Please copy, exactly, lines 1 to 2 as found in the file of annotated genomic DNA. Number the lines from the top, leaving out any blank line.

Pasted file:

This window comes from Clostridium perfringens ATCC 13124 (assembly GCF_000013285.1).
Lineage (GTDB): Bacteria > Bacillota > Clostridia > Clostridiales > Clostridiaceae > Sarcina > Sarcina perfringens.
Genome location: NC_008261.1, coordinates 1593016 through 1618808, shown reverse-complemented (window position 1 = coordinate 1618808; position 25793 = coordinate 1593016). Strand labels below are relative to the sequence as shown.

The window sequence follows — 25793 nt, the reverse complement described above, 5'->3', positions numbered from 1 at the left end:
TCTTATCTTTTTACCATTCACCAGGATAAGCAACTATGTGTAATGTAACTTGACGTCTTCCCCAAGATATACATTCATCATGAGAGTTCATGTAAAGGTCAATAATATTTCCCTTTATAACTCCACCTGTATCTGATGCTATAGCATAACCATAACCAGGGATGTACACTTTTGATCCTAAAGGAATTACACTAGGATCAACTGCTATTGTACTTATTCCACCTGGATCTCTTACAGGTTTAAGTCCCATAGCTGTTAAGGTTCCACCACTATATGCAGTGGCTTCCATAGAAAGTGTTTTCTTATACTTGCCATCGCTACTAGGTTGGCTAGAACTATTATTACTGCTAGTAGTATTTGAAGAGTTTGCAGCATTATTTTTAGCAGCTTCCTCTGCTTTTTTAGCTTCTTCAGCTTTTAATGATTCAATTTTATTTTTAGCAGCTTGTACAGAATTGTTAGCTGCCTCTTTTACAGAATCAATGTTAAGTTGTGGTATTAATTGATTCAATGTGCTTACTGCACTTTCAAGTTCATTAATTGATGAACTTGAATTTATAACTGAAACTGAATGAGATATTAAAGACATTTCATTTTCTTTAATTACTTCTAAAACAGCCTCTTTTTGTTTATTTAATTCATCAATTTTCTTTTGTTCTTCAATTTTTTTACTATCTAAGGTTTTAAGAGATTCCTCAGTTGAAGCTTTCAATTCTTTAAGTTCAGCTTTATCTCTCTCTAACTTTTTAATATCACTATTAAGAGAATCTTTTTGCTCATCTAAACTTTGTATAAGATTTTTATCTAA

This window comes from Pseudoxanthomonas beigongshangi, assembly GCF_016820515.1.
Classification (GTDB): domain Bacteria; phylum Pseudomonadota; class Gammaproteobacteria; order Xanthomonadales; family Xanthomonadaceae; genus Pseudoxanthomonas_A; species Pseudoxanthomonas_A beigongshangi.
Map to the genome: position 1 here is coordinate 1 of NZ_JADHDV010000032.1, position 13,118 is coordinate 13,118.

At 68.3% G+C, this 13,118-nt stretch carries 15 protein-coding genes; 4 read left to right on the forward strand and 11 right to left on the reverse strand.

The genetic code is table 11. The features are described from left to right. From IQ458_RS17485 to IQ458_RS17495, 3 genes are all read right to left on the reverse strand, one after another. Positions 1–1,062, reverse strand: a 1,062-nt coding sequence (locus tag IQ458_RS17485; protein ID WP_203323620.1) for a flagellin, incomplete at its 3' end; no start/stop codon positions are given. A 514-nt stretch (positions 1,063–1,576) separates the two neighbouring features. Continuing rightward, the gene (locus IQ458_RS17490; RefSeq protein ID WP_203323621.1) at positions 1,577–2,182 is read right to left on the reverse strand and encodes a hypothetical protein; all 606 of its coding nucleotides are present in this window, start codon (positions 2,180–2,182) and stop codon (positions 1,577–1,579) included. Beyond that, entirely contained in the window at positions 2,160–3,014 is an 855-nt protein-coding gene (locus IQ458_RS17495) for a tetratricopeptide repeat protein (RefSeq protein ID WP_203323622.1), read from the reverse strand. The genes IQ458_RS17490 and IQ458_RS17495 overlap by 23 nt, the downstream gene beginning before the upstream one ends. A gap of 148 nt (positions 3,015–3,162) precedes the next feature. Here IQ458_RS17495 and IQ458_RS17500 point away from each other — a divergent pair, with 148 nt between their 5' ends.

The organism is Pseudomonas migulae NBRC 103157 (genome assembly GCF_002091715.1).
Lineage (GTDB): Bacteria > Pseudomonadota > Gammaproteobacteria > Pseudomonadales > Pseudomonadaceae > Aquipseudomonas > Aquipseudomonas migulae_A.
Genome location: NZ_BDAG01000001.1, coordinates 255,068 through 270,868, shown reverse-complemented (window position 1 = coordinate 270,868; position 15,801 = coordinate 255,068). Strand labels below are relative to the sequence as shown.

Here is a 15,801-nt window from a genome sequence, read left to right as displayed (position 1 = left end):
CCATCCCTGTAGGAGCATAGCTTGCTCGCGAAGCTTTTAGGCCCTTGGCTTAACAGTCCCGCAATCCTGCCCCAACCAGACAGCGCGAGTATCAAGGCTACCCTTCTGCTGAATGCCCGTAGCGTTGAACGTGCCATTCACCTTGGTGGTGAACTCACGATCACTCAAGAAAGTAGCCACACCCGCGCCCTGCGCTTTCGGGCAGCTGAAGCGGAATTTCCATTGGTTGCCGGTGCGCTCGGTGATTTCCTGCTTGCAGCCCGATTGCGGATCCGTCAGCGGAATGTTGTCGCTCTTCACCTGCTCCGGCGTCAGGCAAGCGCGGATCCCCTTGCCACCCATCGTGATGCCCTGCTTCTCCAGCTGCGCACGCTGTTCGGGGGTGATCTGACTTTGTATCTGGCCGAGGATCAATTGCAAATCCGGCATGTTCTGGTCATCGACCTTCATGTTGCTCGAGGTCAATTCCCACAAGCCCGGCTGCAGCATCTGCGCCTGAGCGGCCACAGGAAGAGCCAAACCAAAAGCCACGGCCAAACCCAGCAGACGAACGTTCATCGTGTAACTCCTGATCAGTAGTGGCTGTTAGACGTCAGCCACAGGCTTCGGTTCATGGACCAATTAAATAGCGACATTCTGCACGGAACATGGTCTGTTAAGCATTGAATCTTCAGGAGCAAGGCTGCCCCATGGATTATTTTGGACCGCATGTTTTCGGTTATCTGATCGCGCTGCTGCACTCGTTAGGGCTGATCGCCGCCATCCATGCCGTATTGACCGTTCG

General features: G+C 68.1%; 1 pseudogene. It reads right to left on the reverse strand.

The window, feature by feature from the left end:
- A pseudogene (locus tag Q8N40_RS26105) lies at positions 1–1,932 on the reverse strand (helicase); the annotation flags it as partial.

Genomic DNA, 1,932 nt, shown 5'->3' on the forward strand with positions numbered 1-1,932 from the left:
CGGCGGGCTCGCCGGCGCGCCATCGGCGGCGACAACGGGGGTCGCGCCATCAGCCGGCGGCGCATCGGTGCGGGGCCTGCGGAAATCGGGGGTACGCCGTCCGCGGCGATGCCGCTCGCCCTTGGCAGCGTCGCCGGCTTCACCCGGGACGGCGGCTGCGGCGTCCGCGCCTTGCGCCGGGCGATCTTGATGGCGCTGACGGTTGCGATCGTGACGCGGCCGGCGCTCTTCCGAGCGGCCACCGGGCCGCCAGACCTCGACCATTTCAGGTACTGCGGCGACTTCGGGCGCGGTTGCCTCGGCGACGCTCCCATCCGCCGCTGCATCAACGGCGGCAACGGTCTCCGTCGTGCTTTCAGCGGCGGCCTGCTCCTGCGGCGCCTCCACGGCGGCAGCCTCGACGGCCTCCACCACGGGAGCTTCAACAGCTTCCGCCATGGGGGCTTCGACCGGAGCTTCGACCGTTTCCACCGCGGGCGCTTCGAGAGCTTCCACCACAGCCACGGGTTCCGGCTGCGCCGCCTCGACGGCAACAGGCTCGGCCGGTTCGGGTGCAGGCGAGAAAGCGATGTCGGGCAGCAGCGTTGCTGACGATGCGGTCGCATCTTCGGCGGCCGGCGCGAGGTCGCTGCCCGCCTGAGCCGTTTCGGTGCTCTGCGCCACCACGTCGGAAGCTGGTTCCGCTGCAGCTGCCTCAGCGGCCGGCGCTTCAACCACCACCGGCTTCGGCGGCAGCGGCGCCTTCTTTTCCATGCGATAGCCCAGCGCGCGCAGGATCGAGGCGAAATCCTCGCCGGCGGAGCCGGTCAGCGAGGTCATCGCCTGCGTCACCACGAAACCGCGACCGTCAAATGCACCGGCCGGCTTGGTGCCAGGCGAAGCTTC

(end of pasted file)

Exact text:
This window comes from Clostridium perfringens ATCC 13124 (assembly GCF_000013285.1).
Lineage (GTDB): Bacteria > Bacillota > Clostridia > Clostridiales > Clostridiaceae > Sarcina > Sarcina perfringens.